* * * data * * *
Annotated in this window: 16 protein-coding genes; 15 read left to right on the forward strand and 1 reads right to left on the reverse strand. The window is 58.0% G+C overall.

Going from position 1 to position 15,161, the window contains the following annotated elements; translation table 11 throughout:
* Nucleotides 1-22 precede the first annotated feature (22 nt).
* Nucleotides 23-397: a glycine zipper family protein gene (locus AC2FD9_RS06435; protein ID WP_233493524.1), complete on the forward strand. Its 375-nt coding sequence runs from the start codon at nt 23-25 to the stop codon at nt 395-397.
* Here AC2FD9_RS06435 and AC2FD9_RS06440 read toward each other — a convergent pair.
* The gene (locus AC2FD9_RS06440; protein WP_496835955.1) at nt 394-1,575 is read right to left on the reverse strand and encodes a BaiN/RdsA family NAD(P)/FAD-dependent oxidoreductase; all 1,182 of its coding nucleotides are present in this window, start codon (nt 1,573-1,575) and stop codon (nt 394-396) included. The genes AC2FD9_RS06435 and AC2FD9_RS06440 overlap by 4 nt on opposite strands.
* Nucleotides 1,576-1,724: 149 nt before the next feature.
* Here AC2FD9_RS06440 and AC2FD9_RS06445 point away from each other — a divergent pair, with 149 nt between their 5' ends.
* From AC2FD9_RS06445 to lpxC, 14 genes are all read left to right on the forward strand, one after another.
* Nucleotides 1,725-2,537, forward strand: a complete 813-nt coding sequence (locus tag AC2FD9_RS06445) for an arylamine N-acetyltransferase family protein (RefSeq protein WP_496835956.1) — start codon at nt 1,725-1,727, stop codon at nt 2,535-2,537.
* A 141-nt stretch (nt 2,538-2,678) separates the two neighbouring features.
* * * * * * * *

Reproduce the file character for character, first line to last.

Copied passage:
Annotated in this window: 16 protein-coding genes; 15 read left to right on the forward strand and 1 reads right to left on the reverse strand. The window is 58.0% G+C overall.

Going from position 1 to position 15,161, the window contains the following annotated elements; translation table 11 throughout:
* Nucleotides 1-22 precede the first annotated feature (22 nt).
* Nucleotides 23-397: a glycine zipper family protein gene (locus AC2FD9_RS06435; protein ID WP_233493524.1), complete on the forward strand. Its 375-nt coding sequence runs from the start codon at nt 23-25 to the stop codon at nt 395-397.
* Here AC2FD9_RS06435 and AC2FD9_RS06440 read toward each other — a convergent pair.
* The gene (locus AC2FD9_RS06440; protein WP_496835955.1) at nt 394-1,575 is read right to left on the reverse strand and encodes a BaiN/RdsA family NAD(P)/FAD-dependent oxidoreductase; all 1,182 of its coding nucleotides are present in this window, start codon (nt 1,573-1,575) and stop codon (nt 394-396) included. The genes AC2FD9_RS06435 and AC2FD9_RS06440 overlap by 4 nt on opposite strands.
* Nucleotides 1,576-1,724: 149 nt before the next feature.
* Here AC2FD9_RS06440 and AC2FD9_RS06445 point away from each other — a divergent pair, with 149 nt between their 5' ends.
* From AC2FD9_RS06445 to lpxC, 14 genes are all read left to right on the forward strand, one after another.
* Nucleotides 1,725-2,537, forward strand: a complete 813-nt coding sequence (locus tag AC2FD9_RS06445) for an arylamine N-acetyltransferase family protein (RefSeq protein WP_496835956.1) — start codon at nt 1,725-1,727, stop codon at nt 2,535-2,537.
* A 141-nt stretch (nt 2,538-2,678) separates the two neighbouring features.